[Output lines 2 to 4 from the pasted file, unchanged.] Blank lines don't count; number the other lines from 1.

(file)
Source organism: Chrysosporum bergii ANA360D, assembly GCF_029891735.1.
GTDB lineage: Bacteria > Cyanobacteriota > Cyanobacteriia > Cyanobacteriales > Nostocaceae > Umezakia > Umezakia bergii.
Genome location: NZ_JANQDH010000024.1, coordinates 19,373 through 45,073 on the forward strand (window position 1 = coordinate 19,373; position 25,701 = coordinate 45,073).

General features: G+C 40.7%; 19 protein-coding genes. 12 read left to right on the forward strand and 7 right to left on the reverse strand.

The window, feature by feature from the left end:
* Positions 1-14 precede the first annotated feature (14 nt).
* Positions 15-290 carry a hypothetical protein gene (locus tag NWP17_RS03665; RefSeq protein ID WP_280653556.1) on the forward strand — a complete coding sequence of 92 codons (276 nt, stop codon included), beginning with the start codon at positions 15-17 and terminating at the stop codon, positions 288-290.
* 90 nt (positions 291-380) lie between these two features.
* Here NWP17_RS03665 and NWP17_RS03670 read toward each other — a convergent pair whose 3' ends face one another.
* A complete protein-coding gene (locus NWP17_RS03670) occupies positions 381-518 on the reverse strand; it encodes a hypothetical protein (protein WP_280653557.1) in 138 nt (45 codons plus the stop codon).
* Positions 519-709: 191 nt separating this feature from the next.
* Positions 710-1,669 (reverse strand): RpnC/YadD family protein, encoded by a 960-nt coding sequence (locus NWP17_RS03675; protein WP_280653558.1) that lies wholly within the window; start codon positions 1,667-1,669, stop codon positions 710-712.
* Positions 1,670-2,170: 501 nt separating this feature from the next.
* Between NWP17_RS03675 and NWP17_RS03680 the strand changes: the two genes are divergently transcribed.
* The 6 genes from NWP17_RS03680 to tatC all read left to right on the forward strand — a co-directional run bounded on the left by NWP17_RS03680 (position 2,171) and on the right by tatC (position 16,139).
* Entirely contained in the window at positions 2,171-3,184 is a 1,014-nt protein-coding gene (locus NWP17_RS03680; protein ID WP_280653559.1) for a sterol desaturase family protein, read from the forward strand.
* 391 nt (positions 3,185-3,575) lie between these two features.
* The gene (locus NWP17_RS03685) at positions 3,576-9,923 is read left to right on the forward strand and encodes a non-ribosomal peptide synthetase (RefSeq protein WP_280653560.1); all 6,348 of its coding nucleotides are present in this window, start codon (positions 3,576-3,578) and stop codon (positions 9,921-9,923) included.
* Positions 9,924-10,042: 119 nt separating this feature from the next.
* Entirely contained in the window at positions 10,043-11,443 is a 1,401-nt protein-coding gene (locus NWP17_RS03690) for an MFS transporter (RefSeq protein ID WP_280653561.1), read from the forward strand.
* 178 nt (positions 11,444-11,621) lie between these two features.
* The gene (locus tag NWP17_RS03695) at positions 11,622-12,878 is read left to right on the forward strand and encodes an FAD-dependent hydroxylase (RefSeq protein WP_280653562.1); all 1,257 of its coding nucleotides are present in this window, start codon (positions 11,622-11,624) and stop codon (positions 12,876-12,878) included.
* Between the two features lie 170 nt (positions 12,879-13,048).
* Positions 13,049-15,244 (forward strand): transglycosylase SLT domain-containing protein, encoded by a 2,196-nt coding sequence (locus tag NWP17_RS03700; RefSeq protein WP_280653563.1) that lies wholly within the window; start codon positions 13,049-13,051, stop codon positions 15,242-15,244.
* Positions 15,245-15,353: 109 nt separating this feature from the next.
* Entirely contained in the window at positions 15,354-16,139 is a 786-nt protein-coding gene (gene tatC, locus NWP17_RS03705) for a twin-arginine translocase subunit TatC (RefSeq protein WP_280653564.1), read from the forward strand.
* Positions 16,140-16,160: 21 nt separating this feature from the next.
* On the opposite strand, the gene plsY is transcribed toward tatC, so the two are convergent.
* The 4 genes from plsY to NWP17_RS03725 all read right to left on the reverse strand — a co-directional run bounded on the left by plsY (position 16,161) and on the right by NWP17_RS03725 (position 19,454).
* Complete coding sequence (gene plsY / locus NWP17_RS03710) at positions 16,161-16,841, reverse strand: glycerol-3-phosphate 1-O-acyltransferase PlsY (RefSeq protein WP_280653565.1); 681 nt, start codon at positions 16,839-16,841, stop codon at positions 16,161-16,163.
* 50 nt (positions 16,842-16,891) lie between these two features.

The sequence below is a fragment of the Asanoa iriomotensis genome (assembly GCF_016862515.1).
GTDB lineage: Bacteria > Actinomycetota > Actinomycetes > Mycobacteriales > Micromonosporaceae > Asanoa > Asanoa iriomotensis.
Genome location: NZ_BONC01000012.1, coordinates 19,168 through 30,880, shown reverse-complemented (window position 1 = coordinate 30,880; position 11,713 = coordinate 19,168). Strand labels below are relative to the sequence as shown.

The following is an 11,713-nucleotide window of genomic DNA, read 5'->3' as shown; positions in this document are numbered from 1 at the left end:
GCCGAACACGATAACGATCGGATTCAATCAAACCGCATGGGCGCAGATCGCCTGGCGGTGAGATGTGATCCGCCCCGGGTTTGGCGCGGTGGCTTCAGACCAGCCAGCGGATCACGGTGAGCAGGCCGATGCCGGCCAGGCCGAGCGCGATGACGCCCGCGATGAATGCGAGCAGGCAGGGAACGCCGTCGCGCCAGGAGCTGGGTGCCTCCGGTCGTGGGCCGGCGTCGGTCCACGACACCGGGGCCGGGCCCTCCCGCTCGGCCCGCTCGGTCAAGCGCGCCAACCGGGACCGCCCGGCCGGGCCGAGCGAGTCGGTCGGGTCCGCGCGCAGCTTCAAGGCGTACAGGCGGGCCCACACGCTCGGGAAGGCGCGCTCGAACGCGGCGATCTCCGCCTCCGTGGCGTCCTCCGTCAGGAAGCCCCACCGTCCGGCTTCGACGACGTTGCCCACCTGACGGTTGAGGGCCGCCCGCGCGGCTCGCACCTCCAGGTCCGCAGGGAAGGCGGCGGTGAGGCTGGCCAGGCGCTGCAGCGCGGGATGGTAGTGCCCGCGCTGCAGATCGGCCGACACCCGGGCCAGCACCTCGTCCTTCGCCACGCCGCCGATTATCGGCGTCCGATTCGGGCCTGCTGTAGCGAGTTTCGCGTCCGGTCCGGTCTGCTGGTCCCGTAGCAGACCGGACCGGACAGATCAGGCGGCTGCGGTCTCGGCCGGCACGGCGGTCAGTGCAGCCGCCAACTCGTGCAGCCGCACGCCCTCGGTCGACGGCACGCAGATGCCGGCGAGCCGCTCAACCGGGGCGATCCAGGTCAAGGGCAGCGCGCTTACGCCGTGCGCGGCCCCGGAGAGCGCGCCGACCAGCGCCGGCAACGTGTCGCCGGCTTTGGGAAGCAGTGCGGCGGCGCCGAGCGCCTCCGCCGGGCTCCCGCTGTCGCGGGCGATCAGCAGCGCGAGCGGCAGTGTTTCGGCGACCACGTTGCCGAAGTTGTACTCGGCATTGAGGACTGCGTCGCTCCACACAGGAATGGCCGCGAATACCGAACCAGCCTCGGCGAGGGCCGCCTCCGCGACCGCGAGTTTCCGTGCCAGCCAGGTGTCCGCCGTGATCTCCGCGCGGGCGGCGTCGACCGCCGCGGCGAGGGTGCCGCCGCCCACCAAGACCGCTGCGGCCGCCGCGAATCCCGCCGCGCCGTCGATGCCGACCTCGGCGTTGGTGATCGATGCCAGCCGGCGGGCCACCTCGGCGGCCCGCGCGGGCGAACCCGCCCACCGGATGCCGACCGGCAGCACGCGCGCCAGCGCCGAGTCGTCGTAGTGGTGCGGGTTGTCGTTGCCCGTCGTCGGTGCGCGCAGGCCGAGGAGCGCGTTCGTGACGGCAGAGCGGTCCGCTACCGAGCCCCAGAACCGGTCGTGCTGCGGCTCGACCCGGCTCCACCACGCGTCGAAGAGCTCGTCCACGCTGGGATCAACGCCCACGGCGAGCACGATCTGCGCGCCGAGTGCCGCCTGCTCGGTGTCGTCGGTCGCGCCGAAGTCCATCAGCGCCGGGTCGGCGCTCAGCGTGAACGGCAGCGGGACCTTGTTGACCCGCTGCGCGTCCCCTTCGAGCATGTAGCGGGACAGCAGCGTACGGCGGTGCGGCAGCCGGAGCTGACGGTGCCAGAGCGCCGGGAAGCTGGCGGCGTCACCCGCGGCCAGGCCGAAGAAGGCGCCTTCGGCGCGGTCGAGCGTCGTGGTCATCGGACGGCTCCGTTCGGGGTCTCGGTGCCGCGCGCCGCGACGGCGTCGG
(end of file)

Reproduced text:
GTDB lineage: Bacteria > Cyanobacteriota > Cyanobacteriia > Cyanobacteriales > Nostocaceae > Umezakia > Umezakia bergii.
Genome location: NZ_JANQDH010000024.1, coordinates 19,373 through 45,073 on the forward strand (window position 1 = coordinate 19,373; position 25,701 = coordinate 45,073).

General features: G+C 40.7%; 19 protein-coding genes. 12 read left to right on the forward strand and 7 right to left on the reverse strand.